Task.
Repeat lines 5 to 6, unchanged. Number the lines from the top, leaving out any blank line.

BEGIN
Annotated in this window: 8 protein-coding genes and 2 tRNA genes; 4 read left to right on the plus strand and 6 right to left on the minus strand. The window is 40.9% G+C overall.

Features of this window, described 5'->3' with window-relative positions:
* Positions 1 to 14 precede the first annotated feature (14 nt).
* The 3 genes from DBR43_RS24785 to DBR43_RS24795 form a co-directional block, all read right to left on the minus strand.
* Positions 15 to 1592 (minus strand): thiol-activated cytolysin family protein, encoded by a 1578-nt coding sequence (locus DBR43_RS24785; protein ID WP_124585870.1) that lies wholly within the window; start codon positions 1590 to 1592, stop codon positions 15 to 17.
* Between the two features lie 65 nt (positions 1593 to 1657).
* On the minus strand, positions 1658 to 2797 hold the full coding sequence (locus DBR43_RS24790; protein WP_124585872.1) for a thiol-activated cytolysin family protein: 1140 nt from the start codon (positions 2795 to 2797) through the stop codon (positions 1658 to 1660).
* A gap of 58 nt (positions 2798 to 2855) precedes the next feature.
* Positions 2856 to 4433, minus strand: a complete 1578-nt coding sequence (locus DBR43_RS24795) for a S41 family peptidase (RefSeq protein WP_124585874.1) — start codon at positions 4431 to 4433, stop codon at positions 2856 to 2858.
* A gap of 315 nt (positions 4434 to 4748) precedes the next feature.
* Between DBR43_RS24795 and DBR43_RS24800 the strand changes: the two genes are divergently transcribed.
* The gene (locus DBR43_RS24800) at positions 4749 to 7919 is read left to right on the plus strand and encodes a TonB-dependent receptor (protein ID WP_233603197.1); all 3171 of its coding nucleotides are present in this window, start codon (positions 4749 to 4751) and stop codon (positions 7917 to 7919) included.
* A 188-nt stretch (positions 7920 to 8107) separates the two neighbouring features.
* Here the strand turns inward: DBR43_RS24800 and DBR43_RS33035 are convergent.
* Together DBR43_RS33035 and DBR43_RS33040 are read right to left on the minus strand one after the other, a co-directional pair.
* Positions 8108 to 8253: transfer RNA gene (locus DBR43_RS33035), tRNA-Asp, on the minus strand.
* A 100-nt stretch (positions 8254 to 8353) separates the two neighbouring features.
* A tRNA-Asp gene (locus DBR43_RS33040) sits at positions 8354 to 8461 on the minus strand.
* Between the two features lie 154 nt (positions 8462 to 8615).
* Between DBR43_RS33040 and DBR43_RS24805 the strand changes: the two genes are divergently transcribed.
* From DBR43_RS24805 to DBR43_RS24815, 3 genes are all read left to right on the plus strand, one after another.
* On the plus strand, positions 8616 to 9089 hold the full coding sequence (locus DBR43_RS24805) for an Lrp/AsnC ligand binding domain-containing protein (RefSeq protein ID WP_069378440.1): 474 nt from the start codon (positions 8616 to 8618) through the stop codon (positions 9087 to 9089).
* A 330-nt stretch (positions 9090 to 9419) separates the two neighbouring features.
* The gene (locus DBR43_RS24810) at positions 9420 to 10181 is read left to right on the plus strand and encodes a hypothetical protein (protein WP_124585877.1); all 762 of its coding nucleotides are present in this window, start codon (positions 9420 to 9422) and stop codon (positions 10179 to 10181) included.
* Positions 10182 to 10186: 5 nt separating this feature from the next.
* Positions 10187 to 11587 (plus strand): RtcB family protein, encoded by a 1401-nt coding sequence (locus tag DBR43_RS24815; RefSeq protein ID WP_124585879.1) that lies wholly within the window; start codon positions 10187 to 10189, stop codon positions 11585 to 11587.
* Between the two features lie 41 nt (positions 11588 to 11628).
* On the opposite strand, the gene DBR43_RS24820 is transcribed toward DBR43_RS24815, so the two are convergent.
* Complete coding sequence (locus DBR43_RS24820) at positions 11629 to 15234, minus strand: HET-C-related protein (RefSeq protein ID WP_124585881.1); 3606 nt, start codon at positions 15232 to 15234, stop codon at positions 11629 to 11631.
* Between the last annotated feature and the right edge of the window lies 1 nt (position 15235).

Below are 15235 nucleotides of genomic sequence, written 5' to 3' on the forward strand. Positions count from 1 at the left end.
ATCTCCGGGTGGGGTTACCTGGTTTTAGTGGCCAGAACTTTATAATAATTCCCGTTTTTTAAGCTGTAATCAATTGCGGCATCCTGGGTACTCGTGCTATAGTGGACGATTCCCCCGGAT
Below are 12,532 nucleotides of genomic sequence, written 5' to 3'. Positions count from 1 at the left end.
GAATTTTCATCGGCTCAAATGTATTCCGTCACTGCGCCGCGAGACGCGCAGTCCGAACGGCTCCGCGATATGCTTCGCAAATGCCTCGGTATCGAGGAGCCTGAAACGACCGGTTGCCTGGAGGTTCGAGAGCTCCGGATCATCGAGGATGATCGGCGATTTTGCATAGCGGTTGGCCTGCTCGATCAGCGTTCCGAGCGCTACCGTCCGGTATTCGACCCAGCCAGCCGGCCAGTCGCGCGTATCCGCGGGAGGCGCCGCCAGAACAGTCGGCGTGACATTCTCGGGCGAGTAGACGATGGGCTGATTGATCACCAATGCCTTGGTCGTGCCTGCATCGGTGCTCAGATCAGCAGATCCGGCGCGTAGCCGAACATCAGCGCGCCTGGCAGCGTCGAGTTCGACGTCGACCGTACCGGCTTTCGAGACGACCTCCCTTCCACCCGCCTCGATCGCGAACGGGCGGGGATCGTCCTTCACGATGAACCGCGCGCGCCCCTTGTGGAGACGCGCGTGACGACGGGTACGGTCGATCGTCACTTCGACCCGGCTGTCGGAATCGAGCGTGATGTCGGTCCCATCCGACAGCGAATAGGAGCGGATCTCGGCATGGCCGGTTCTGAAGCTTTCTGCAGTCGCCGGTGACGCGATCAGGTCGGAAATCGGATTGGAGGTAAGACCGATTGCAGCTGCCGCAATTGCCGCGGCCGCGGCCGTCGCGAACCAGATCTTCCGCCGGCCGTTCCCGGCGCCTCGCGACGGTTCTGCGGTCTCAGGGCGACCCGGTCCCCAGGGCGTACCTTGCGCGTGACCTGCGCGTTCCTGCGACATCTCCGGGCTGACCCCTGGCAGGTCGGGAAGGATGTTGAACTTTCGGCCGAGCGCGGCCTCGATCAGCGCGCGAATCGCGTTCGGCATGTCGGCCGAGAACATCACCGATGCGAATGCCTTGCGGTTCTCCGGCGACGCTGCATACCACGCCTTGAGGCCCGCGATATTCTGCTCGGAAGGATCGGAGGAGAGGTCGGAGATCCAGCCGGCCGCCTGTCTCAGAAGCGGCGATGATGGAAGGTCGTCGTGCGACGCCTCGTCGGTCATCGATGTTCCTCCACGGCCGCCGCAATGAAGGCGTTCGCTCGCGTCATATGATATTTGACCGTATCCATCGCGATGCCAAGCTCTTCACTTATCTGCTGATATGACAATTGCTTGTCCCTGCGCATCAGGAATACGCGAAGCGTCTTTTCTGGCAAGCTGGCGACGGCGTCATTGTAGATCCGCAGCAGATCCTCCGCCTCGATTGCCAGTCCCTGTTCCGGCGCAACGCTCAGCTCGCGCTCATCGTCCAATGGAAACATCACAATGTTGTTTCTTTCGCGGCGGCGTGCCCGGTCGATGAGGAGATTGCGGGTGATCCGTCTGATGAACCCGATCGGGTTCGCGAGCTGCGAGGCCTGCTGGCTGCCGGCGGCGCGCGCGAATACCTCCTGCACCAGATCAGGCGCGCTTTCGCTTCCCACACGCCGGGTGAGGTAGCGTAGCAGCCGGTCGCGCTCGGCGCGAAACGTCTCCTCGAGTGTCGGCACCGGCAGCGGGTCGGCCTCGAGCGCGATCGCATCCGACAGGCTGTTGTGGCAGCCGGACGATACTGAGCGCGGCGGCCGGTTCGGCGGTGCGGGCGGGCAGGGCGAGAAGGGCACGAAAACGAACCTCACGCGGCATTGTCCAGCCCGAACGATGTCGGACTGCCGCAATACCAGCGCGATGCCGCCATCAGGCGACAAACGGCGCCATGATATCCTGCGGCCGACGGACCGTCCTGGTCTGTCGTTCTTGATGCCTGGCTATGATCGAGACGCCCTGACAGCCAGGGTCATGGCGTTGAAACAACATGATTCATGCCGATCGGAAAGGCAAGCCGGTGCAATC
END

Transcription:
* Positions 15 to 1592 (minus strand): thiol-activated cytolysin family protein, encoded by a 1578-nt coding sequence (locus DBR43_RS24785; protein ID WP_124585870.1) that lies wholly within the window; start codon positions 1590 to 1592, stop codon positions 15 to 17.
* Between the two features lie 65 nt (positions 1593 to 1657).